Delayed prelingual cochlear implantation in childhood and puberty.

Int J Pediatr Otorhinolaryngol 2015 Feb 16;79(2):146-50. Epub 2014 Dec 16.

Department of Otolaryngology, Faculty of Medicine, Medipol University, Istanbul, Turkey.

Objective: To evaluate the results of delayed cochlear impantion performed in childhood and puberty in the light of speech language pathology assessments.

Methods: Totally 49 children with prelingual profound hearing loss were included in the study. All children received a cochlear implant between the ages of 5 and 19 years (Group 1 aged between 5 and 9 years, group 2 aged between 10 and 14 years, group 3 aged between and 15 and 19 years). The MAIS, MUSS and PLS-4 scores of children were evaluated one month before, and one year and two years after the operation. The descriptive statistics included several independent variables; age of implantation; gender; trade name of the implant; preoperative duration of hearing aid use; preoperative special education, family support and additional handicap. These variables were categorical variables. We used repeated measures analysis of variance to test improvements in MAIS, MUSS and PLS scores, and whether this improvement depend on the independent variables. In addition, we also tested the interaction between time and the independent variables.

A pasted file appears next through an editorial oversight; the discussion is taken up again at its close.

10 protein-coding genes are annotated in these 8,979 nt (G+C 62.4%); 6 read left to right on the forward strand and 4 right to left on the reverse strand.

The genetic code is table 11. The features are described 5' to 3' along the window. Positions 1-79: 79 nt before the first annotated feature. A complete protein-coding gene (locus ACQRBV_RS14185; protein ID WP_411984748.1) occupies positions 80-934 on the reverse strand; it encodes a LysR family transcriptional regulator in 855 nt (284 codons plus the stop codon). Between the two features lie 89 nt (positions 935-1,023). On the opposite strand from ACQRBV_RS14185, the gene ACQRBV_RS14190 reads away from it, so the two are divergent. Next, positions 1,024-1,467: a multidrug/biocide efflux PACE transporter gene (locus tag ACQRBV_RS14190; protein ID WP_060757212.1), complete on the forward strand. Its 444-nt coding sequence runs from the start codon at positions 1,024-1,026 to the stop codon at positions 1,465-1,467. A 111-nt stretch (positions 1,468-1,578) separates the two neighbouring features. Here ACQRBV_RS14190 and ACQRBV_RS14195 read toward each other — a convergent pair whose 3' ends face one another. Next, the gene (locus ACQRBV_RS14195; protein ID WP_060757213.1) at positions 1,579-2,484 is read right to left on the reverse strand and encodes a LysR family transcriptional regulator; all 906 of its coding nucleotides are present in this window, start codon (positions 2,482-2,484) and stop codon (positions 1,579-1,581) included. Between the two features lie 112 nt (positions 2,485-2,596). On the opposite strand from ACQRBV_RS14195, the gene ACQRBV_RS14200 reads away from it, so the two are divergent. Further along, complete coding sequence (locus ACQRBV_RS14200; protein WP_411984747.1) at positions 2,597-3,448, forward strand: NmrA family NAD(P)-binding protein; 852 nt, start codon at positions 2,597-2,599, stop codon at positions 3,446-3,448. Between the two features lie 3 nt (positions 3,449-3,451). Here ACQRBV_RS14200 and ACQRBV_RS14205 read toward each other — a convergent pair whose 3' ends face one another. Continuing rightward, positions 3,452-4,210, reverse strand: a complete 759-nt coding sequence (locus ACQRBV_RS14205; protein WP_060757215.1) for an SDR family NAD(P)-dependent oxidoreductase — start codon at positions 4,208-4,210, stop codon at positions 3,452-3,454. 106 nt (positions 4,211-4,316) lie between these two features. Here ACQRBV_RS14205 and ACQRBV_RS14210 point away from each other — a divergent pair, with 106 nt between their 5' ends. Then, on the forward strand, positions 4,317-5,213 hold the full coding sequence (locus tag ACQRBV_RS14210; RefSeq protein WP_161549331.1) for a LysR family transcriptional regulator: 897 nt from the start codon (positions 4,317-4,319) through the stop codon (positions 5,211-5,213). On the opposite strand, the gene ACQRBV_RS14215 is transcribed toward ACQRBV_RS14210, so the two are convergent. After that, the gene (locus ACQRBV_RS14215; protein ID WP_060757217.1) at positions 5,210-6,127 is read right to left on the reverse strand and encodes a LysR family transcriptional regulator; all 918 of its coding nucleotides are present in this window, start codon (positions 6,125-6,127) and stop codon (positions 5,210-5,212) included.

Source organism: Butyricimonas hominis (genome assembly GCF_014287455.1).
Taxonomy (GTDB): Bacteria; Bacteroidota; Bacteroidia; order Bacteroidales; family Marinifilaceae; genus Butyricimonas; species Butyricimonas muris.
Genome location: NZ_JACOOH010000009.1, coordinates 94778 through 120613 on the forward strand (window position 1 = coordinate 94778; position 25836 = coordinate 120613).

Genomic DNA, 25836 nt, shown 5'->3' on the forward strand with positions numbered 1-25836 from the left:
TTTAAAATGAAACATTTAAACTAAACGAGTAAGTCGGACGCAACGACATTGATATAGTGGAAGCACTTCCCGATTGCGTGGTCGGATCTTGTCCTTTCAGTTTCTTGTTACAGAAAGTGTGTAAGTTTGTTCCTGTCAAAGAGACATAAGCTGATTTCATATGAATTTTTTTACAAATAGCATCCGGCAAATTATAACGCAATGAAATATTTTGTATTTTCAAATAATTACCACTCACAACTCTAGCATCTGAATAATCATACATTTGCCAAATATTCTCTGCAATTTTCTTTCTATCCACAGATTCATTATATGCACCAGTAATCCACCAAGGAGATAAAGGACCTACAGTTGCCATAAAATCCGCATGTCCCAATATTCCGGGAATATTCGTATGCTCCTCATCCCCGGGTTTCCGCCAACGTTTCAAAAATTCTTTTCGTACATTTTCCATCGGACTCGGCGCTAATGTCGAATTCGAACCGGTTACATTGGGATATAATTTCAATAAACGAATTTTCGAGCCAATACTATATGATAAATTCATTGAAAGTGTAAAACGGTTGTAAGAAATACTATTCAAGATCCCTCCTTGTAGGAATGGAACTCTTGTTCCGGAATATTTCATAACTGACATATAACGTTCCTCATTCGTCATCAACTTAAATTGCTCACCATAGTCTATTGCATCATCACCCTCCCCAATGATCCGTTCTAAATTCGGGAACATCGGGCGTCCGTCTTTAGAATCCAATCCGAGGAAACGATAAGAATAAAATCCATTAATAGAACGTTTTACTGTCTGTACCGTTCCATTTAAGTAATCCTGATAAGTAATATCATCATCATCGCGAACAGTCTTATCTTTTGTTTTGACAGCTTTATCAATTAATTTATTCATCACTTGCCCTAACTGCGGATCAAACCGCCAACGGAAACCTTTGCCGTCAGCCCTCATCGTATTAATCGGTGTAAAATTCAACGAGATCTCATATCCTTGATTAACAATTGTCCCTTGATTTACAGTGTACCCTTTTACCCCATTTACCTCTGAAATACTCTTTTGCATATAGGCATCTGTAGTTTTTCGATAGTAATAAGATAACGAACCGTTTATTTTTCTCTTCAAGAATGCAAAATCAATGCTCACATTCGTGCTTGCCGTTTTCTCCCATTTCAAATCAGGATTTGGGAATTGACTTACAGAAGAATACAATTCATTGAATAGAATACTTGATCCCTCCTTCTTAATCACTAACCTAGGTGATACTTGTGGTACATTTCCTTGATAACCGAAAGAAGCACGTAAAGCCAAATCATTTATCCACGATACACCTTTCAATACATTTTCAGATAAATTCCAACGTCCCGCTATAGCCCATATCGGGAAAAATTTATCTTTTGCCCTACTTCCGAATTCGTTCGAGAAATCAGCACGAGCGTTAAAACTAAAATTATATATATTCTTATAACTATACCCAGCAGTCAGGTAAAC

Results: The preoperative MAIS, MUSS and language scores were significantly higher in older children compared to younger children (p<0.01). After two years these scores were similar between the all age groups (p>0.4). There was a significant age and time interaction (p=0.005). That is, improvement continued in all age groups in a parallel way and group 2 reached to the level of group 1 after two years. However, group 3 almost reached to a plateau level after two years. The family support was associated with the MAIS, MUSS and language scores of the patients (p=0.01), and there was a family support-time interaction (p<0.0001). In group 1 and 2, the way of communication shifted from total communication (lip reading, sign language, auditory) to auditory-verbal communication in a significant number of the patients (p<0.01). However, that change in the way of communication was not statistically significant in group 3 (p>0.05).

Conclusion: The decision of delayed cochlear implantation in children can be made in the light of following parameters. A good family support is most important. The patients must be wearing hearing aids regularly since early childhood, and preferably use the auditory verbal communication. Evaluation of the patient with MAIS, MUSS and PLS is important to understand the level of receptive and expressive communication level.

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http://dx.doi.org/10.1016/j.ijporl.2014.11.026DOI Listing
February 2015
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